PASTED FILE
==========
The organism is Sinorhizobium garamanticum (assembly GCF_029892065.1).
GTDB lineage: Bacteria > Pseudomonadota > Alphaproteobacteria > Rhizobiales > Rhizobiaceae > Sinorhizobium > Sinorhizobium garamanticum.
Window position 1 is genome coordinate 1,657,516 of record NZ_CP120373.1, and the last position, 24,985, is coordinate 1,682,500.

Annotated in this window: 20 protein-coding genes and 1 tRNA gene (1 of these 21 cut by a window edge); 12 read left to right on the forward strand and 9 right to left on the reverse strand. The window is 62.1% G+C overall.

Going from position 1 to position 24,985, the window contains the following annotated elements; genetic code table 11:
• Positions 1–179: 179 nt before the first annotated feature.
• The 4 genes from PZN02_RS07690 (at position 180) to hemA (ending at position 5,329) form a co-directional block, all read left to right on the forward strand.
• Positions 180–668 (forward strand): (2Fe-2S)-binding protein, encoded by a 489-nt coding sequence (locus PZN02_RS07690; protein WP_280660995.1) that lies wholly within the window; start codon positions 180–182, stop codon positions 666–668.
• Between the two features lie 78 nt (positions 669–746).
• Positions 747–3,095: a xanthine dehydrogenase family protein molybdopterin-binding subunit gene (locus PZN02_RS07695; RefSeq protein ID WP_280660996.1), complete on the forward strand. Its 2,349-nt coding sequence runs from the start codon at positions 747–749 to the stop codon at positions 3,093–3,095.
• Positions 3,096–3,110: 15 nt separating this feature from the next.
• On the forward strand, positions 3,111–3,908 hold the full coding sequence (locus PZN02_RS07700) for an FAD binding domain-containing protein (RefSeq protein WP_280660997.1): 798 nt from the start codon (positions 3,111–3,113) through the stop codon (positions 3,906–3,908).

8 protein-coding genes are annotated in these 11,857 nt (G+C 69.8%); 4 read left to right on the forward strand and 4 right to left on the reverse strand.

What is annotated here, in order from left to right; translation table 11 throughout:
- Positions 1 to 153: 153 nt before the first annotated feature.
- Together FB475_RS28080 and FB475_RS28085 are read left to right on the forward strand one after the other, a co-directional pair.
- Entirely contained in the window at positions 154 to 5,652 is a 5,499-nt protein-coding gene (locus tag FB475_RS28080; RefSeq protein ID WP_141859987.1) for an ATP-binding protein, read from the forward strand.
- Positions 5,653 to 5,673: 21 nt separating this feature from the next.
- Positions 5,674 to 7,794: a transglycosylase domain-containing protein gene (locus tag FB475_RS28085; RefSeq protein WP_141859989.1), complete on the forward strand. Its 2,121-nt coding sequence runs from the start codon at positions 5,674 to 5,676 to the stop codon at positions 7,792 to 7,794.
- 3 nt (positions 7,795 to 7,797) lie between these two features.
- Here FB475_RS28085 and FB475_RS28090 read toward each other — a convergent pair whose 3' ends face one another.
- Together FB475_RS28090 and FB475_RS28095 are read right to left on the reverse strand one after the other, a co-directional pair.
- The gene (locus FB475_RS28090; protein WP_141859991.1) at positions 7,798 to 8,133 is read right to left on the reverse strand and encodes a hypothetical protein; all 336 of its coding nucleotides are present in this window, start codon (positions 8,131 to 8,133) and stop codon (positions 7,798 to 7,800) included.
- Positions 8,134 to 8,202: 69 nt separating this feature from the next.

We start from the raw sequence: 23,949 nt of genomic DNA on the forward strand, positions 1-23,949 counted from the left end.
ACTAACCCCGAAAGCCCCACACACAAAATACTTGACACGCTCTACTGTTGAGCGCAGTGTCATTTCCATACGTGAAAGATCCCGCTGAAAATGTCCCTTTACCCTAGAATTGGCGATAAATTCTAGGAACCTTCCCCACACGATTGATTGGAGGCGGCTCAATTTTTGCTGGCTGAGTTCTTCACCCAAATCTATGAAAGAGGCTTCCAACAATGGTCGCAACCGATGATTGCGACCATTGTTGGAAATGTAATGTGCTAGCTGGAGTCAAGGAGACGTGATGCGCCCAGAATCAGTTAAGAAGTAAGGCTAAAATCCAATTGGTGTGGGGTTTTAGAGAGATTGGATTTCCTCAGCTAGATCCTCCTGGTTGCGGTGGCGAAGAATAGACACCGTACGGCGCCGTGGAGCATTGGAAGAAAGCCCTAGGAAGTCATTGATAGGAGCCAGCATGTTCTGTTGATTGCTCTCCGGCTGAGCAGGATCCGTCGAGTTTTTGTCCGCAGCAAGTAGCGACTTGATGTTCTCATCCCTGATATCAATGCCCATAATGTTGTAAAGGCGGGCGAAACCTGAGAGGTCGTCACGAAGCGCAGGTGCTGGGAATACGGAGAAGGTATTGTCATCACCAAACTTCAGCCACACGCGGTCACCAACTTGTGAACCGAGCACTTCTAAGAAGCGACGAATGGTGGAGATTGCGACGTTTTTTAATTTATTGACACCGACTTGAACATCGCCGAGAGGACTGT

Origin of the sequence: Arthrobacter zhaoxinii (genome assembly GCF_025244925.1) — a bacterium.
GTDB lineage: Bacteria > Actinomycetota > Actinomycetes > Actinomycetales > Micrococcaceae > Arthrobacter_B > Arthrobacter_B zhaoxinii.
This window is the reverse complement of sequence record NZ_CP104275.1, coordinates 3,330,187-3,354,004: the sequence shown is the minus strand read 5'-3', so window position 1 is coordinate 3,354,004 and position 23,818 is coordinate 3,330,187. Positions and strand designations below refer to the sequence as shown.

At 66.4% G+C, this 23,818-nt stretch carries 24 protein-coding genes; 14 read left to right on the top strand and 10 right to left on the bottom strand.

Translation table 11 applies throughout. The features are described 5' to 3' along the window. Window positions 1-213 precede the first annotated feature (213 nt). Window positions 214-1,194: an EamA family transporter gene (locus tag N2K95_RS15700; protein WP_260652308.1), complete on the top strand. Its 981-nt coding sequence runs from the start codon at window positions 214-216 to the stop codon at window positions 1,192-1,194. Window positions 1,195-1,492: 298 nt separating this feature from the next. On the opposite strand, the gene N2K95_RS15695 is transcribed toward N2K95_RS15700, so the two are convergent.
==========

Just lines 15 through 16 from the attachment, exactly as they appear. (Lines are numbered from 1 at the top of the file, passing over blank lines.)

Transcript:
- Positions 1 to 153: 153 nt before the first annotated feature.
- Together FB475_RS28080 and FB475_RS28085 are read left to right on the forward strand one after the other, a co-directional pair.